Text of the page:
PNG: Timber

Alan Bradley abradley1 at
Thu Feb 28 17:58:58 MST 2002

>From the Post-Courier ( ):

 Weekend Edition Fri-Sun 01st-03rd, March, 2002

Importance of our forest industry

In February the ADB held a regional conference to discuss a regional
strategy for the Forestry industry and this month PNG will host a conference
on PNG Forestry - Challenges and Opportunities. Both of these are timely
because the forest industry is one of the four most important hopes for the
future of PNG. Over the last two articles we have looked at the frightening
prospect of a PNG without 27 per cent of its current GDP (income) which
comes from the mining and petroleum industries by the year 2011.
The prospect is only frightening if we sit back and allow the worst case to
happen. Basically this is to continue to allow resources to be channeled
into useless roads in Port Moresby while the highways and feeder roads in
the rest of the country which generate all of the nation's wealth are
allowed to collapse. The emphasis of the new government to be elected in
June of this year has to be to do everything possible to encourage growth in
sustainable industries like agriculture, forestry, fisheries and tourism.
Ban on new forestry activity
Since 1999 there has been a moratorium (ban on new activity) on the issuing
of new timber leases which resulted in a report by the World Bank and
investigation of the industry. This was made necessary by the wholesale rape
of the forests in the 1980s which was so ably reported by the Barnett
enquiry in 1987-9.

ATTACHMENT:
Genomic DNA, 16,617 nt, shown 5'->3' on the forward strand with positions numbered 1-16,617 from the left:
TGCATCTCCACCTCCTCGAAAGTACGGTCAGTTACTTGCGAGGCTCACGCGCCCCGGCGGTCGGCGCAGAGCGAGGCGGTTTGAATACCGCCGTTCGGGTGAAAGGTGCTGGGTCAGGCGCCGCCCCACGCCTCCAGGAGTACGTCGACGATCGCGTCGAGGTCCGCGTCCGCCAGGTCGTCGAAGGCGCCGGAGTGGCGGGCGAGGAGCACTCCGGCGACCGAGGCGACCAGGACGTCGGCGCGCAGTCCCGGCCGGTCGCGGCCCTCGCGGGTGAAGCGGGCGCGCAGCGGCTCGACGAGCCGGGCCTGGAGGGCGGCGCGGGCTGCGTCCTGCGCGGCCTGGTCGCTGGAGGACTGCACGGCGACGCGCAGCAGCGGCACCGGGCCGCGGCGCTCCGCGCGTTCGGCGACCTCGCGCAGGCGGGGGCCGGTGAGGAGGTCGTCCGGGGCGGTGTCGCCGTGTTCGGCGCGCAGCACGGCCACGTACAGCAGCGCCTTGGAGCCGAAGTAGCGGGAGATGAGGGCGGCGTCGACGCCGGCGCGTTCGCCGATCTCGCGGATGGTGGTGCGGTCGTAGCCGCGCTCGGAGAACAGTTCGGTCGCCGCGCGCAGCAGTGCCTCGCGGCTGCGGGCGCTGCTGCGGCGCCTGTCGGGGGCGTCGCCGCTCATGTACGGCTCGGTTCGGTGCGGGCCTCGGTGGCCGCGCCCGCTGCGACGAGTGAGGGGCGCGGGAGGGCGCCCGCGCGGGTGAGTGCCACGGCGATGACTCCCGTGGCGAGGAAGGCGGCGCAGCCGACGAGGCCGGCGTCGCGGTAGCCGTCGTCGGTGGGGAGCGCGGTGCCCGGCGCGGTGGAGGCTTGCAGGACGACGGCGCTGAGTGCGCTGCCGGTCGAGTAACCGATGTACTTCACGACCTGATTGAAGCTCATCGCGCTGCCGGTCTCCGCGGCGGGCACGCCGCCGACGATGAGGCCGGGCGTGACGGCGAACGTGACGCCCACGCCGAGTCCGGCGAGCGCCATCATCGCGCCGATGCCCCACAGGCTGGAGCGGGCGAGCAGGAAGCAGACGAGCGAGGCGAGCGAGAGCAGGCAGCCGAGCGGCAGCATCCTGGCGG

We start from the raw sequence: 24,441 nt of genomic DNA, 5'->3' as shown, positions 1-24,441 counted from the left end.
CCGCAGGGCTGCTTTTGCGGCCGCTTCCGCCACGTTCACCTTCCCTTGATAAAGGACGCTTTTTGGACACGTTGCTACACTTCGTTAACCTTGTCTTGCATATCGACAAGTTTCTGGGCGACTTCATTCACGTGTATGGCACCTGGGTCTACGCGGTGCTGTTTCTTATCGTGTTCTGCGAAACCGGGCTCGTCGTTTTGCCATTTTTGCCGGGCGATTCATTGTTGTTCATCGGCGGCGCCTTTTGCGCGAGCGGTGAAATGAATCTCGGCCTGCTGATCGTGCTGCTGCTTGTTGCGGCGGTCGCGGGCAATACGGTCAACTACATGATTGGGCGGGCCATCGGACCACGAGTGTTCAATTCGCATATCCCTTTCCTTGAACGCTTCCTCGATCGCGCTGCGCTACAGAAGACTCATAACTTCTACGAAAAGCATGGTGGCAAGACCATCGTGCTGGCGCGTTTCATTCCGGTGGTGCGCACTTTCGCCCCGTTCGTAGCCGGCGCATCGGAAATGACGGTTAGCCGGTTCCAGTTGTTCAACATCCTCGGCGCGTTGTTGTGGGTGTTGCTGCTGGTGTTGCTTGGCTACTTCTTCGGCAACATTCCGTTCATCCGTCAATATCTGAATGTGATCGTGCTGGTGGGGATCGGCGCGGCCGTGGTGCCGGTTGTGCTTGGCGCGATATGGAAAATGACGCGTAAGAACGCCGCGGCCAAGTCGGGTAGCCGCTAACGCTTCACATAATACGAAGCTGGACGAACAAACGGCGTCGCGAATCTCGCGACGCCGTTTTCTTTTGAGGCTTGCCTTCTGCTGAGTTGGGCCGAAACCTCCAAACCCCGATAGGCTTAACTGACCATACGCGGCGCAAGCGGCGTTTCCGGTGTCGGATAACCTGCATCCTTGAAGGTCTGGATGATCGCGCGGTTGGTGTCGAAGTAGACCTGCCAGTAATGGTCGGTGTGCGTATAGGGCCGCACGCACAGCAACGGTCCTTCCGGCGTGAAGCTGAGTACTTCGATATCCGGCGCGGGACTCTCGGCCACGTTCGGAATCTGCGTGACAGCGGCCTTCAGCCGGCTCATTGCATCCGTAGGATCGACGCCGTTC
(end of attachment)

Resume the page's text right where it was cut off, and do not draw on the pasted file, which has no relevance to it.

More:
Officially the moratorium ended in November 2001 following receipt of a
report which reviewed proposed new projects. This review recommended that
four out of 32 new projects be allowed to proceed and that more work be done
on some of them whilst others were found to be unsuitable for the granting
of a licence.
This report, which was commissioned by the World Bank, was actually funded
by AusAID. Both the National Forest Authority (NFA) and the Forest
Industries Association (FIA) are keen to get some new projects going and the
four recommended projects are having some reassessment carried out before
the licenses are issued. There is agreement within the industry that any new
projects have to be carried out on a genuinely sustainable basis. This means
that the forest has to be harvested in such a way that the logger can come
back in about 30 years and find the same amount of mature trees that were
there when he first logged the area.
Report on revenue
There is another report which is due in PNG and which looks at the revenue